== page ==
The most notable is golden try, although we wonder just how effective this will be.
Goal-line dropouts and the 50-22 and 22-50 rules, which in theory prompts wingers to stand back thereby opening up space on the edges, were introduced last year to promote attacking play.
It all points to exciting times ahead but we’ll believe it when we see it.
This captivating new style we’ve been promised will come down to the way the game is coached and officiated.
Teams have gone so far down the path of using the mind-numbing box kick, and in more recent times the caterpillar ruck, that it will take time to shake old habits.
Coaches will do whatever they need to win. Seldom do they care about the bigger picture as much as keeping their jobs.
The Wallabies looked to be turning the corner, finally, at the 2015 World Cup when Michael Cheika promised – and delivered – attacking rugby.
Then the All Blacks rolled them in the final, followed by a home series loss to Eddie Jones′ England, and it’s been heartbreak ever since as the Wallabies work out who they are and how they want to play.
Getting clean ball to Koroibete when there’s fresh air between him and the tryline would be a fabulous start.
As for the game-day officials, they seem to suffer from Relevancy Deprivation Syndrome more than Clive Palmer.
The Television Match Official is such a bore, not just in name but the manner in which it slows a game already shackled with stoppages with even more stoppages.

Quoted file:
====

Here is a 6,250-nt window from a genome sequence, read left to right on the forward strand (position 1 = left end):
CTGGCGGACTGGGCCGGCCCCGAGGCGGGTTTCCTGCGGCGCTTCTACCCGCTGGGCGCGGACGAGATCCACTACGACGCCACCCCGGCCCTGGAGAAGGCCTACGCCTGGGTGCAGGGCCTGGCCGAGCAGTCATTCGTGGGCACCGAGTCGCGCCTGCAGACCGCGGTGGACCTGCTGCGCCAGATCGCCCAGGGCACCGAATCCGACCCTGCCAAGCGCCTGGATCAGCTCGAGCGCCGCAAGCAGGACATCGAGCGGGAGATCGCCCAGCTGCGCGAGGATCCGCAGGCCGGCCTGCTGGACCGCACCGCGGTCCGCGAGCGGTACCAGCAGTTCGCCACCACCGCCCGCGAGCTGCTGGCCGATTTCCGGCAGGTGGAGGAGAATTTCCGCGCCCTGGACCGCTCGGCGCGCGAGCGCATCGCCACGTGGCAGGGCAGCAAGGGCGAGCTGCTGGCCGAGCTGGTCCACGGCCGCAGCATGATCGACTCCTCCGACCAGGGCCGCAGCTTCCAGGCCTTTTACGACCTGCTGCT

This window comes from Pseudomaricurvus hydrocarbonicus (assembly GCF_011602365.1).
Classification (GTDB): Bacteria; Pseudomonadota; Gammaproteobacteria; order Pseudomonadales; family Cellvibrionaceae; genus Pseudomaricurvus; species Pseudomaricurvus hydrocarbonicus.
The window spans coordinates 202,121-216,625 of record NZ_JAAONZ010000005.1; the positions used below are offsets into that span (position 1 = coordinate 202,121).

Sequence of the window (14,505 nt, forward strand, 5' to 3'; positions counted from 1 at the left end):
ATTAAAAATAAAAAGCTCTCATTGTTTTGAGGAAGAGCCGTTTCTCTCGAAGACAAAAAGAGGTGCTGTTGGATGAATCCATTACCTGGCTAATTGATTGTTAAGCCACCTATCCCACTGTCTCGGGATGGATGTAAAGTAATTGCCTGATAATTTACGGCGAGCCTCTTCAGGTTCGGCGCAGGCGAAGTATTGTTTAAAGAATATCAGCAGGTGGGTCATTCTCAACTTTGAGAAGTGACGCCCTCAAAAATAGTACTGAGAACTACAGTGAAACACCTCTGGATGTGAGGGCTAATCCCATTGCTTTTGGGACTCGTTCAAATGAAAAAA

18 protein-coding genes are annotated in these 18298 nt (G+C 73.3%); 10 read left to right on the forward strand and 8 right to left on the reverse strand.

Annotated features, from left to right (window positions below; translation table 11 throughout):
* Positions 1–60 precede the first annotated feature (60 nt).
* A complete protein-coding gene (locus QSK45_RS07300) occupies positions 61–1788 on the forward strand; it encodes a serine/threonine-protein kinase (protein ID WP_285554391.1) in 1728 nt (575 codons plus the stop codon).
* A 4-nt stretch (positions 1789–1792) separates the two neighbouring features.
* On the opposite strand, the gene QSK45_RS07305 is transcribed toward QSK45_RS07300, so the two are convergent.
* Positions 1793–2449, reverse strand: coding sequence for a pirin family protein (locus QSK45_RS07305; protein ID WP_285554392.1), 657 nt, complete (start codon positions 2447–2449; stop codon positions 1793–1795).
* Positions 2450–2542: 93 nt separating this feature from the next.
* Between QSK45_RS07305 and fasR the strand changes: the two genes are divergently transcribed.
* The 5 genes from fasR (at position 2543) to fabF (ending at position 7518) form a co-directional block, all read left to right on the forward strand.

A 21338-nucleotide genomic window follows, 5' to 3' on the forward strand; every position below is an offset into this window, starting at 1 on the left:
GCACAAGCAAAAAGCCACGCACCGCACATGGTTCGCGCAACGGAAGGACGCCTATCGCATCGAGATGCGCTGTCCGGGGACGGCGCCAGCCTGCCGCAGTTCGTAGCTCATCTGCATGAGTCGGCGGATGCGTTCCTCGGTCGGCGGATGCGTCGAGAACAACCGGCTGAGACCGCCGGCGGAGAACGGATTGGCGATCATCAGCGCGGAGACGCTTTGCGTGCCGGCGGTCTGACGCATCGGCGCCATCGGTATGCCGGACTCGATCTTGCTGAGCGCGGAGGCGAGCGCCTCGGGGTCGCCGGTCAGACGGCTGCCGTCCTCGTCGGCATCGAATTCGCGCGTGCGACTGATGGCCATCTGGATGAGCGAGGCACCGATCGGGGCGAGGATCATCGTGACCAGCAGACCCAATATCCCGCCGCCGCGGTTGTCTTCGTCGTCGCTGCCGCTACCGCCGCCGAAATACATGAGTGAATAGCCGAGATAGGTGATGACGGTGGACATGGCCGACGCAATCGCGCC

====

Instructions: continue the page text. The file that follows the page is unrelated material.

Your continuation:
The arse-covering examination of dangerous tackles, with microphones open, essentially holding mini-judiciary hearings mid-match, brings the game to a standstill.
It often feels like yellow and red cards are distributed just for the sake of justifying the process. Meanwhile, how many have changed the channel waiting for the verdict?
We could go on, but we won’t. We’re starting to bore ourselves.
In summary, this is your time, rugby. Your time to shine. I’ll be watching tonight. I’ve even forked out the $10 for Stan Sport.
Don’t make me hurt you by turning over to the tennis.
Just when rugby league thought it had seen off the last off-field scandal of the pre-season came news this week of a “love triangle” involving Bulldogs player Adam Elliott, his former teammate Michael Lichaa and Lichaa’s fiancee, Kara Childerhouse.
Melrose Place had nothing on rugby league.
Of course, people started clutching at their pearls, claiming this alleged grubby behaviour was representative of rugby league and, indeed, the Canterbury club.
No, it’s representative of life. People do silly things when drunk. Out there, in the suburbs, people are having love triangles, love squares, even love trapeziums — you just don’t hear about them.
Rugby league needs to tread carefully along the fine line between its players “bringing the game into disrepute” and “mind your own [expletive] business”.